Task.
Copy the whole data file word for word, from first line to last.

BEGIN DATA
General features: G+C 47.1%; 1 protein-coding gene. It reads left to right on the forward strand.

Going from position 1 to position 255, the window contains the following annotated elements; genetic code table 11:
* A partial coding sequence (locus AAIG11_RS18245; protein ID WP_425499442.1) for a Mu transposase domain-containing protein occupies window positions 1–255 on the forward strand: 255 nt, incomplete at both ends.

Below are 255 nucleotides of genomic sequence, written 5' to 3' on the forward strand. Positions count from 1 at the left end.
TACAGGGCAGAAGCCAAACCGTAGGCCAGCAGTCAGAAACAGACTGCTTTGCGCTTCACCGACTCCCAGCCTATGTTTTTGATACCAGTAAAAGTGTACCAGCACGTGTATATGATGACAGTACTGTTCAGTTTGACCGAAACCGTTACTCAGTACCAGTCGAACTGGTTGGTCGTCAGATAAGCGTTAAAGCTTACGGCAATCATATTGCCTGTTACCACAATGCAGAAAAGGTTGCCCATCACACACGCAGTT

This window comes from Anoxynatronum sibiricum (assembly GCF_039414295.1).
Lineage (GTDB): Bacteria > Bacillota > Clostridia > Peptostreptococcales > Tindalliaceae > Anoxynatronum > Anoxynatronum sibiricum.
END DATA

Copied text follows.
General features: G+C 47.1%; 1 protein-coding gene. It reads left to right on the forward strand.

Going from position 1 to position 255, the window contains the following annotated elements; genetic code table 11:
* A partial coding sequence (locus AAIG11_RS18245; protein ID WP_425499442.1) for a Mu transposase domain-containing protein occupies window positions 1–255 on the forward strand: 255 nt, incomplete at both ends.

Below are 255 nucleotides of genomic sequence, written 5' to 3' on the forward strand. Positions count from 1 at the left end.
TACAGGGCAGAAGCCAAACCGTAGGCCAGCAGTCAGAAACAGACTGCTTTGCGCTTCACCGACTCCCAGCCTATGTTTTTGATACCAGTAAAAGTGTACCAGCACGTGTATATGATGACAGTACTGTTCAGTTTGACCGAAACCGTTACTCAGTACCAGTCGAACTGGTTGGTCGTCAGATAAGCGTTAAAGCTTACGGCAATCATATTGCCTGTTACCACAATGCAGAAAAGGTTGCCCATCACACACGCAGTT

This window comes from Anoxynatronum sibiricum (assembly GCF_039414295.1).
Lineage (GTDB): Bacteria > Bacillota > Clostridia > Peptostreptococcales > Tindalliaceae > Anoxynatronum > Anoxynatronum sibiricum.